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Seaway reports total cargo down

More than 15 million metric tons of cargo moved through the St. Lawrence Seaway in July, down just 4 percent over last year, marking a sustained comeback after the slow start to the shipping season.

“The month of July was extremely busy for our ports on the Great Lakes-Seaway System as they handled high-value cargoes like steel, wind components and machinery that arrived from 13 different countries,” said Rebecca Spruill, director of trade development for the Saint Lawrence Seaway Development Corp. “When compared to July of last year, double the number of foreign flagged ships from as far away as Korea and Taiwan transited through the U.S. locks.”

Project cargoes were the story at U.S. ports last month.

On July 17, the BBC cargo ship Peter Roenna arrived in Duluth carrying more than two dozen renewable wind energy components after a voyage from Brande, Denmark, where the equipment is manufactured by Siemens A.G. Since the port first started handling these project cargoes for Minnesota Power, 15 shiploads of wind energy equipment have crossed the Atlantic Ocean, sailed through the St. Lawrence Seaway and across the Great Lakes into Duluth. The first shipments arrived in 2006 for the Bison Wind Energy Center in North Dakota. The fourth phase of that project is underway.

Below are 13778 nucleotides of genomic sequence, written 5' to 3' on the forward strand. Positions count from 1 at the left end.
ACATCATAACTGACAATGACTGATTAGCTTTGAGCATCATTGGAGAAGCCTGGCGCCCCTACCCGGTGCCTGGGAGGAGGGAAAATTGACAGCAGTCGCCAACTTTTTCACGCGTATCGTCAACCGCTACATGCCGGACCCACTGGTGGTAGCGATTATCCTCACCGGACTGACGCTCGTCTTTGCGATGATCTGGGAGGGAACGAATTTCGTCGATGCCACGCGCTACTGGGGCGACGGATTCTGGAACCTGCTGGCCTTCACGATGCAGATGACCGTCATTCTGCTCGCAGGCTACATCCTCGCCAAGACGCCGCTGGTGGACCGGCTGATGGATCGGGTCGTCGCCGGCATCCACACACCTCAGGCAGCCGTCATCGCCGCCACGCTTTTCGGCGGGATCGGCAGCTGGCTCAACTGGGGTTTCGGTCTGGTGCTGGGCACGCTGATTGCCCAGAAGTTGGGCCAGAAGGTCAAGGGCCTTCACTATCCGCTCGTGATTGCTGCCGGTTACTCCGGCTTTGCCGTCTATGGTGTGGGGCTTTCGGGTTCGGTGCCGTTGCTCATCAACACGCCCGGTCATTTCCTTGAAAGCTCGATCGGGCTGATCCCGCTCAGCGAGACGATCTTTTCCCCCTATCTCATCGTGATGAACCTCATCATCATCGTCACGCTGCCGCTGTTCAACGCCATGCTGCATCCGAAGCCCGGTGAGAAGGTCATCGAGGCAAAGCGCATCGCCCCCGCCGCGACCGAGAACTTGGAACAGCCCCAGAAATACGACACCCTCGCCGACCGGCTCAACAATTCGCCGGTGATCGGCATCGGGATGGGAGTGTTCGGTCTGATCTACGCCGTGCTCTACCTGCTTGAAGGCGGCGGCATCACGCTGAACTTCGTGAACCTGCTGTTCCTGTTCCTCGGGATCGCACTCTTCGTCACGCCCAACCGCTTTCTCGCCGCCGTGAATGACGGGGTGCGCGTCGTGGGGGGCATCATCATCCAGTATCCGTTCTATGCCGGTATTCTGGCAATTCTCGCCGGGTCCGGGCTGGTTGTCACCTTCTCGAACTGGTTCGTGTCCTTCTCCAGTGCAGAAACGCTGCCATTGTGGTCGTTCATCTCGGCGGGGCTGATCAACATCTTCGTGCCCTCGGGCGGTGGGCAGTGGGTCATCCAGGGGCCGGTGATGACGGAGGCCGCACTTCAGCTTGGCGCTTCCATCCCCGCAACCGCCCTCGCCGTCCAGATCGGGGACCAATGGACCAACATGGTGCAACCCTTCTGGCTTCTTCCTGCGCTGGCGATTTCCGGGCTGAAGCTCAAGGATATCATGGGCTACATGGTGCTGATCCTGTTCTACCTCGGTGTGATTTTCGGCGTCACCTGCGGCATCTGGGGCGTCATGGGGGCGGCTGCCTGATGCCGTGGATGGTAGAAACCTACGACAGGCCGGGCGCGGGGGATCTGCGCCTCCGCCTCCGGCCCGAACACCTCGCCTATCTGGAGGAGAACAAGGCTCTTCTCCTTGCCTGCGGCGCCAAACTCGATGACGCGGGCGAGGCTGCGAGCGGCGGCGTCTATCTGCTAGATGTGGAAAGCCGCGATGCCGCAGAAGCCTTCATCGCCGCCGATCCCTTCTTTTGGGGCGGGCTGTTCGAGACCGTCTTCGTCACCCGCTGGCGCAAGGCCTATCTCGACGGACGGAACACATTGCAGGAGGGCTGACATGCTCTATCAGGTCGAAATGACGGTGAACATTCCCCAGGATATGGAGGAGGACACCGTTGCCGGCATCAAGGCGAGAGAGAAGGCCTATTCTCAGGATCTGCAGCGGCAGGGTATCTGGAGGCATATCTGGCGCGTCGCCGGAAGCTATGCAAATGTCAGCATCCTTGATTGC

“This latest shipment turns a spotlight on the global nature of sustainable energy and the importance of efficiently transporting goods and services,” said Dave McMillan, senior vice president of external affairs at Allete and executive vice president of Minnesota Power.

Port Authority Executive Director Vanta Coda concurred.

“The strategic location of this port, the capacity of this facility and the quality of Lake Superior Warehousing’s workforce has earned Duluth a world-class reputation for efficient cargo handling, secure storage and delivery, particularly for shippers of dimensional cargo,” Coda said.  

The St. Lawrence Seaway reported that total cargo shipments from March 28 to July 31 were 15 million metric tons, down 4 percent over the same period in 2013. Iron ore and coal were both down by 37 percent and 16 percent, respectively. General cargo was up

61 percent overall with iron and steel, and steel slabs posting increases of 78 percent and 111 percent over 2013. U.S. grain shipments were down by 9 percent in July over last year. The liquid bulk category posted a downturn of 24 percent to 1.3 million metric tons. The dry bulk category was down 1 percent over 2013. However, within that category, salt, cement, ores and fertilizers were all in the positive column, with fertilizers at a 118 percent hike.